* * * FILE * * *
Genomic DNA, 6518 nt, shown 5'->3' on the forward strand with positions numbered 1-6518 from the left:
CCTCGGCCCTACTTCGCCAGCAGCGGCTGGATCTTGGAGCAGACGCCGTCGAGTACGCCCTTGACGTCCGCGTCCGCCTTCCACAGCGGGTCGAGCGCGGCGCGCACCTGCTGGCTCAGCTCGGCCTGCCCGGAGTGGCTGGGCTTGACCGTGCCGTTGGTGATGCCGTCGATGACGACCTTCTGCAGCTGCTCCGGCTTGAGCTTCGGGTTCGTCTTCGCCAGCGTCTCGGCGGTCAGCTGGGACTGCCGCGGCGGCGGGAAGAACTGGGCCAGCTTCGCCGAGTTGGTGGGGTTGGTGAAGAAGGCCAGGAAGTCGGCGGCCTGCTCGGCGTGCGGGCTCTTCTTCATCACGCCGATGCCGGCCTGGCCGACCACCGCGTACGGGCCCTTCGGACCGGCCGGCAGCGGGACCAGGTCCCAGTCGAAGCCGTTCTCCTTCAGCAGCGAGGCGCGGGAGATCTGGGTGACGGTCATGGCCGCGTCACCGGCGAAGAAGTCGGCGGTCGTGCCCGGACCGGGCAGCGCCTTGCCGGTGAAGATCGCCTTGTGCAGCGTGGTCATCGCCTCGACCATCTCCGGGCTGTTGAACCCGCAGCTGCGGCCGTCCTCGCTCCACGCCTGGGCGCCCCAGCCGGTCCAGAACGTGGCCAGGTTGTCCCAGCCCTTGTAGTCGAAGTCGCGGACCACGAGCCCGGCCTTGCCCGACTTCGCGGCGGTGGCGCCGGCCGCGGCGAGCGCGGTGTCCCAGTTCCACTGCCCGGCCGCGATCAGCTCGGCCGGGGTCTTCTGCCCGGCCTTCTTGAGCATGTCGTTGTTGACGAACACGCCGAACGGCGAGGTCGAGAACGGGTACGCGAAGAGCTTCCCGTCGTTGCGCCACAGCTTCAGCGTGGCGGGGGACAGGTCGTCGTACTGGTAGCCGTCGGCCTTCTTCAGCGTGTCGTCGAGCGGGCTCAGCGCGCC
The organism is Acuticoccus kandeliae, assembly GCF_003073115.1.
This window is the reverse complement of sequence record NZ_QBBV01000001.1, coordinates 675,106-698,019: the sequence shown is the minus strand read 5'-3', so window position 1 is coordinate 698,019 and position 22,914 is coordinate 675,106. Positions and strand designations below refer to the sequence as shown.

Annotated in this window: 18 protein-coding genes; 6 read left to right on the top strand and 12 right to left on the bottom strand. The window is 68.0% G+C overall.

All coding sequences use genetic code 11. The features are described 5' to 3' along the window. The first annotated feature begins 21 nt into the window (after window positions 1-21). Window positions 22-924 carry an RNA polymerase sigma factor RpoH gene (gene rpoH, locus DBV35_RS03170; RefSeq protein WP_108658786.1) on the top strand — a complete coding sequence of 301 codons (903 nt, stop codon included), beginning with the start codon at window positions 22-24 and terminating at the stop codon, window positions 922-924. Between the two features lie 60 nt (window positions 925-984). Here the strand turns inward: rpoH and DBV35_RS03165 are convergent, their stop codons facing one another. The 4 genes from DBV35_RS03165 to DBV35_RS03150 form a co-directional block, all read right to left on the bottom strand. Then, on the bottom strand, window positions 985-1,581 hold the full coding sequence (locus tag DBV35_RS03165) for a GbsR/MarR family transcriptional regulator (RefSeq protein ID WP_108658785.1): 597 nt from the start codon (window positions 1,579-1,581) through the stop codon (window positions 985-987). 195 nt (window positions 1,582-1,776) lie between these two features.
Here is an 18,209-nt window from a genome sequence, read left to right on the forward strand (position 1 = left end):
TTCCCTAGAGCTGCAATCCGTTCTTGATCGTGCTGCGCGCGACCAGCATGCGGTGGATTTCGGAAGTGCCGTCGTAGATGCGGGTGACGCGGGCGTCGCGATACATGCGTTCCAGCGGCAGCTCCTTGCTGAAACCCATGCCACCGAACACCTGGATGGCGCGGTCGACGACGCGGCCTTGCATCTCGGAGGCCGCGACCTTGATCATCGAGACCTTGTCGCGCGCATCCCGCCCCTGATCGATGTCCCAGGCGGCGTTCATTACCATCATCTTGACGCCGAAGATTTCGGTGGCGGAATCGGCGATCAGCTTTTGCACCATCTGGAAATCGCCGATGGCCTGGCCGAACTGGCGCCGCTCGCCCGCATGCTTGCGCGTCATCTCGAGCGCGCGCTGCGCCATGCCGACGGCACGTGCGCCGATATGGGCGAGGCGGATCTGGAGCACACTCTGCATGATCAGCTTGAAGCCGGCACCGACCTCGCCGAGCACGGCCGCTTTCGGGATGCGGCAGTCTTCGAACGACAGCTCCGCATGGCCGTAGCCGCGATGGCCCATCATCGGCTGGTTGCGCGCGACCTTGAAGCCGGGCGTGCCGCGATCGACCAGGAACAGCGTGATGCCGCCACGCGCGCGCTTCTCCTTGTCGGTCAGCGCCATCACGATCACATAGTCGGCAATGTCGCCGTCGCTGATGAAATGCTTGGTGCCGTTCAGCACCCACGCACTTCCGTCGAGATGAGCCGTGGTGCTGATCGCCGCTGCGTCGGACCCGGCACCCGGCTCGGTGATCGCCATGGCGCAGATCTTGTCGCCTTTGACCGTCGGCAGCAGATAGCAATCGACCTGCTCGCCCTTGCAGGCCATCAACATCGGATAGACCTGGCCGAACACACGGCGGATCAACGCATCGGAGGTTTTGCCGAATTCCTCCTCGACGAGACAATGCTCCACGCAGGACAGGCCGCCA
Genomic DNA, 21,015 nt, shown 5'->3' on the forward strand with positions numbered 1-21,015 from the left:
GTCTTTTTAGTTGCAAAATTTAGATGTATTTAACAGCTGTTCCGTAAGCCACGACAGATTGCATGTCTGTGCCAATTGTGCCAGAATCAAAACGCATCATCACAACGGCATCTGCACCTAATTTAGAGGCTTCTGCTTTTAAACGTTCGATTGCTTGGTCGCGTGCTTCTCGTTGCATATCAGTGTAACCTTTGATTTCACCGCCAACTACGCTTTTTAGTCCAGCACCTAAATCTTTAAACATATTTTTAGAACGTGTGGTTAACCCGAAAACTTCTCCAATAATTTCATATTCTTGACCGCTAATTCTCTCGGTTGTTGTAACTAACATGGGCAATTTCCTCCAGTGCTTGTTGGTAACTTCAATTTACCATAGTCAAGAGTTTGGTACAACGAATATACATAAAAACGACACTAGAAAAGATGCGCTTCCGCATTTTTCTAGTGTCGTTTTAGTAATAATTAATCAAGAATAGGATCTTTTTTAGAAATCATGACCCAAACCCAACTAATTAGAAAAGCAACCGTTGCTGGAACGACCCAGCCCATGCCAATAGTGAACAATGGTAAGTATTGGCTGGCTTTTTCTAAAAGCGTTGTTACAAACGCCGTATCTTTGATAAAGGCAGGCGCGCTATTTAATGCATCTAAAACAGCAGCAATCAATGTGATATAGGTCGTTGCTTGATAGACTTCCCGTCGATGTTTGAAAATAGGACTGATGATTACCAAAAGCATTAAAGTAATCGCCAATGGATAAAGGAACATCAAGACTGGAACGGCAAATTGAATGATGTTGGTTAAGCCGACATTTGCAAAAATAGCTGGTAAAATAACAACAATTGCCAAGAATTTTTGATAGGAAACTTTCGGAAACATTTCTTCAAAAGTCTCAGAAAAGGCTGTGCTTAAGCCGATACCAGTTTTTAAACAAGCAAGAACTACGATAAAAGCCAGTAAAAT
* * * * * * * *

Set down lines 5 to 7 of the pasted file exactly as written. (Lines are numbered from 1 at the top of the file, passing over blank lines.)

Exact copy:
Annotated in this window: 18 protein-coding genes; 6 read left to right on the top strand and 12 right to left on the bottom strand. The window is 68.0% G+C overall.

All coding sequences use genetic code 11. The features are described 5' to 3' along the window. The first annotated feature begins 21 nt into the window (after window positions 1-21). Window positions 22-924 carry an RNA polymerase sigma factor RpoH gene (gene rpoH, locus DBV35_RS03170; RefSeq protein WP_108658786.1) on the top strand — a complete coding sequence of 301 codons (903 nt, stop codon included), beginning with the start codon at window positions 22-24 and terminating at the stop codon, window positions 922-924. Between the two features lie 60 nt (window positions 925-984). Here the strand turns inward: rpoH and DBV35_RS03165 are convergent, their stop codons facing one another. The 4 genes from DBV35_RS03165 to DBV35_RS03150 form a co-directional block, all read right to left on the bottom strand. Then, on the bottom strand, window positions 985-1,581 hold the full coding sequence (locus tag DBV35_RS03165) for a GbsR/MarR family transcriptional regulator (RefSeq protein ID WP_108658785.1): 597 nt from the start codon (window positions 1,579-1,581) through the stop codon (window positions 985-987). 195 nt (window positions 1,582-1,776) lie between these two features.
Here is an 18,209-nt window from a genome sequence, read left to right on the forward strand (position 1 = left end):